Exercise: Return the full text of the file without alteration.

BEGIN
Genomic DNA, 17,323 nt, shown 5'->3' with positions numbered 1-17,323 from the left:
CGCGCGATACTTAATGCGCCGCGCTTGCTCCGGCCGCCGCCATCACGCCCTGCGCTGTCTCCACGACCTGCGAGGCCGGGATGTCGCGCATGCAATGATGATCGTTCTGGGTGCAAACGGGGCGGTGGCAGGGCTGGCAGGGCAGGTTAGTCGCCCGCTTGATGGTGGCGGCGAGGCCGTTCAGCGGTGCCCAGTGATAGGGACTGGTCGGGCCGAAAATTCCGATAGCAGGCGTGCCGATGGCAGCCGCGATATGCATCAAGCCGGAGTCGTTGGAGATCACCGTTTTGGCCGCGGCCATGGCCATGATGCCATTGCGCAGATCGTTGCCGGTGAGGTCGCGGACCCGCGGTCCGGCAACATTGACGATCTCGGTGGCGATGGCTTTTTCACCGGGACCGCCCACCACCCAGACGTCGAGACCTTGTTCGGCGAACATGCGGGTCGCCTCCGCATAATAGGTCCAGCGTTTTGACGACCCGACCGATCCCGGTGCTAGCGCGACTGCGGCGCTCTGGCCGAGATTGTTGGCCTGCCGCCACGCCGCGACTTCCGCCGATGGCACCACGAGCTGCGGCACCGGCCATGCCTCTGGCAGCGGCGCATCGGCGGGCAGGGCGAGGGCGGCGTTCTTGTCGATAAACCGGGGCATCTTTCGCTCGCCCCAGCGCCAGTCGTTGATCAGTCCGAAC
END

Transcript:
Genomic DNA, 17,323 nt, shown 5'->3' with positions numbered 1-17,323 from the left:
CGCGCGATACTTAATGCGCCGCGCTTGCTCCGGCCGCCGCCATCACGCCCTGCGCTGTCTCCACGACCTGCGAGGCCGGGATGTCGCGCATGCAATGATGATCGTTCTGGGTGCAAACGGGGCGGTGGCAGGGCTGGCAGGGCAGGTTAGTCGCCCGCTTGATGGTGGCGGCGAGGCCGTTCAGCGGTGCCCAGTGATAGGGACTGGTCGGGCCGAAAATTCCGATAGCAGGCGTGCCGATGGCAGCCGCGATATGCATCAAGCCGGAGTCGTTGGAGATCACCGTTTTGGCCGCGGCCATGGCCATGATGCCATTGCGCAGATCGTTGCCGGTGAGGTCGCGGACCCGCGGTCCGGCAACATTGACGATCTCGGTGGCGATGGCTTTTTCACCGGGACCGCCCACCACCCAGACGTCGAGACCTTGTTCGGCGAACATGCGGGTCGCCTCCGCATAATAGGTCCAGCGTTTTGACGACCCGACCGATCCCGGTGCTAGCGCGACTGCGGCGCTCTGGCCGAGATTGTTGGCCTGCCGCCACGCCGCGACTTCCGCCGATGGCACCACGAGCTGCGGCACCGGCCATGCCTCTGGCAGCGGCGCATCGGCGGGCAGGGCGAGGGCGGCGTTCTTGTCGATAAACCGGGGCATCTTTCGCTCGCCCCAGCGCCAGTCGTTGATCAGTCCGAAC